Notes: Thomas can't beat Quick

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Notes: Thomas can't beat Quick

By JoeHaggerty
CSNNE.com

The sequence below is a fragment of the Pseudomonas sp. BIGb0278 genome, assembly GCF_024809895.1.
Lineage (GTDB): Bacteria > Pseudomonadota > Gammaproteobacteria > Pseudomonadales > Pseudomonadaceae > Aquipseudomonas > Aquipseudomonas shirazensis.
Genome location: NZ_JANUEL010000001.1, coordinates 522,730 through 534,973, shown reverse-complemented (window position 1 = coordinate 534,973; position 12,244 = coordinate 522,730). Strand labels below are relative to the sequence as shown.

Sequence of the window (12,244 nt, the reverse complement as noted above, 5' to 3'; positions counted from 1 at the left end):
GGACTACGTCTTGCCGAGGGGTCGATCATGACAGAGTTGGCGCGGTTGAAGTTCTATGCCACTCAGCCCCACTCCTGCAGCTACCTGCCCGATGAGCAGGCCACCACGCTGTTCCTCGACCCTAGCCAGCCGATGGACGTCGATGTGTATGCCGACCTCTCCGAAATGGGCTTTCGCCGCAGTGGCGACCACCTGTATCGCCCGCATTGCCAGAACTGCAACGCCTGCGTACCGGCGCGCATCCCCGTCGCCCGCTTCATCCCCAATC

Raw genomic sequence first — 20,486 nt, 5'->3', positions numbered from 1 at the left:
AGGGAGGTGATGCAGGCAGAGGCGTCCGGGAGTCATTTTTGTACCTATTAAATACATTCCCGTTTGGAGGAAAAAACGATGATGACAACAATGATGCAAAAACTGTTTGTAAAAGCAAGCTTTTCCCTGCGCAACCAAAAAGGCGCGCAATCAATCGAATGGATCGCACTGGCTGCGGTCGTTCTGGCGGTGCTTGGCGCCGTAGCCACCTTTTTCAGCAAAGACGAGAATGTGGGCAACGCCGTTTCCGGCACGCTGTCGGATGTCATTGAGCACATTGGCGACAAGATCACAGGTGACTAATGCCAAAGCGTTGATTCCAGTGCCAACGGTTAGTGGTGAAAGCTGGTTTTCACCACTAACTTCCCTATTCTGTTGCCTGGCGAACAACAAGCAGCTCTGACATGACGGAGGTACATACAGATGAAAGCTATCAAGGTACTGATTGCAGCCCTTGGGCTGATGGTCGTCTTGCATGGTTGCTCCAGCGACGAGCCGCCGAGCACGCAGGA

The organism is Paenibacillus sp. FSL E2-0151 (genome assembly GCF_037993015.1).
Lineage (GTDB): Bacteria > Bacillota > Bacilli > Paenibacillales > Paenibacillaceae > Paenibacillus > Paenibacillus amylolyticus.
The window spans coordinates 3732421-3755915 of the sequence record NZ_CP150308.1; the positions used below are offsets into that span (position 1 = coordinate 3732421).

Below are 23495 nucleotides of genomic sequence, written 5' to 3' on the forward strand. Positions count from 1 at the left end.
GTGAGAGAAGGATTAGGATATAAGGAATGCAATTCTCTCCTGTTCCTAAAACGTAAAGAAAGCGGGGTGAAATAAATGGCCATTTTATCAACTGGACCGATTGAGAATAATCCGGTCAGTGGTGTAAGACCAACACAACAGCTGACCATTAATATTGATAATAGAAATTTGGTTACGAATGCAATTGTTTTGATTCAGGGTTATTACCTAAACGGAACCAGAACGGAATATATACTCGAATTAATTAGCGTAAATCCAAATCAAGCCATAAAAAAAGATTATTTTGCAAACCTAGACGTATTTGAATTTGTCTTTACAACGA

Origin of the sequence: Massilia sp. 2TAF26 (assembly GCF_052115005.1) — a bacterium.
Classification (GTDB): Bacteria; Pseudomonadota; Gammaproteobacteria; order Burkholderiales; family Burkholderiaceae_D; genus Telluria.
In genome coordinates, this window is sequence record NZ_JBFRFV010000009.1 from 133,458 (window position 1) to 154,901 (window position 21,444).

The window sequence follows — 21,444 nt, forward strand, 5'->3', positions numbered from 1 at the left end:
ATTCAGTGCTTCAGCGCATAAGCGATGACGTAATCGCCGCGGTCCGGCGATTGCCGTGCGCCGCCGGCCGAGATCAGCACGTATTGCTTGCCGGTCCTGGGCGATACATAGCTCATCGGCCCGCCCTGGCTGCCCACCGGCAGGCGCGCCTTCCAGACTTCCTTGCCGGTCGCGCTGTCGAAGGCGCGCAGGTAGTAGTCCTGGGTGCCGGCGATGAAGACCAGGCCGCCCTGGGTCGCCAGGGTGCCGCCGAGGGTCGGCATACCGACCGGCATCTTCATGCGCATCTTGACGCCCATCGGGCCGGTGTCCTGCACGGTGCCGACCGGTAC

LOS ANGELES Tim Thomas might not have known that Jonathan Quick was born and bred as a New Englander when asked about his goaltending counterpart after Monday nights 2-0 loss to the Kings at the Staples Center.Its pretty clear that the Connecticut resident and former UMass standout gets all kinds of jacked up to play the Bruins team he grew up watching while living in a neighboring state, and Quick improved to 5-0 in his career against the Black and Gold after a 34 save shutout Monday.Thomas was pretty good in his own right while making 32 saves for the Bruins including a couple of beauties against Michael Handzus and Jarret Stoll but hasnt managed to beat the Kings in any of his last five appearances against Quick backed by hockey royalty."If we scored, that could have been a momentum changer and probably the whole game is different, said Tim Thomas. "He Quick always seems to play a good game against me. I don't know if he gets his rivalry juices up, but having said that they scored both their goals on the doorstep.Thomas then went to articulate how little a price was being paid by the forwards crashing the net and the defensemen pinching down in a shutout defeat that featured no sustained offense from the Bruins. Thomas saw the fortunate bounces all the way from the opposite side of the ice, but there were no crashing, hustling teammates ready to take advantage of them.I can't remember a doorstep chance that we got off a rebound or a puck laying there. The chances were there, but we weren't there." Shawn Thornton recognized the dull edge to his team early in the game, and picked a fight with Kings winger Kyle Clifford that turned into an extended bout between the two combatants. Both players traded some pretty good blows before skating to their respective dressing rooms.Unfortunately Blake Wheeler waswhistled ona questionableholding the stick penalty minutes later that wiped out any possible momentum gain from Thorntons fisticuffs. Monday night was Bostons first shutout loss since a 3-0 defeat at the hands of the Anaheim Ducks on Dec. 20. By the end of Mondays loss the fourth line and Patrice Bergerons line were kept intact, and things had been shuffled so that Blake Wheeler, Tyler Seguin and Nathan Horton were skating together and Milan Lucic, David Krejci and Michael Ryder were paired together on a top scoring line.Its understandable that it would take a game or two for each of the forward combinations to gel together in the absence of Marc Savard, but anybody watching the game could see it was about paying the price. In Bostons case it was about being unwilling to pay the price for goals and offense after spending four days on the West Coast.I dont think there was much offense from any line, said Julien. There was just nothing. You couldnt get anything out of any of the lines offensively. The Bruins were 0-for-3 on the power play with little flow or movement in a Marc Savard-less world, and only managed six shots on net in those man advantage chances. This will be the most difficult adjustment without No. 91 around to help distribute the puck on Bostons special teams opportunities.One had to wonder if part of Mondays lifeless vibe had to do with the team learning of Savard's diagnosis in the hours leading up to puck drop, but one Bruins player assured that had nothing to do with what happened on the ice. It appears the LA Kings adopted a game plan that may become more prevalent with Steve Kampfer as time goes on: Hit Kampfer hard and hit him often. Every chance the Kings had, that's what they did to the slick defenseman. Dustin Brown blasted him up high with a shoulder to the head area in the corner that shook Kampfer up during the second period, and slowed him down a bit in a few shifts following that. The more success Kampfer has, the more hes going to be met with that punishing physicality and need to succeed in spite of that. The NHL announced today that goaltender Tim Thomas has been named the First Star of the Week, for the week ending January 22. Tampa Bay Lightning forward Steven Stamkos and New Jersey Devils goaltender Martin Brodeur are the second and third stars, respectively.Thomas won all three of his starts last week for the Bruins, going 3-0-0 with one shutout and allowed just four goals on 106 shots (.962 save percentage). He made 31 saves in the clubs 7-0 win over the Hurricanes on Monday, January 17 and followed that up with a 43-save performance during Bostons 3-2 win over Carolina on Tuesday. Thomas finished his week with a 32-save effort in Colorado on Saturday.For the season, Thomas currently leads all NHL goaltenders in goals against average, save percentage and is tied for the league lead in shutouts with seven. This is his third separate Star honor of the season, as he was named the First Star of the Week (October 31) and Second Star of the Month (October) earlier this year.The Boston Bruins Foundation will donate 1,000 in Thomas name to the childrens charity of his choice the second time this season that Thomas has been the First Star and earned a donation to his charity of choice.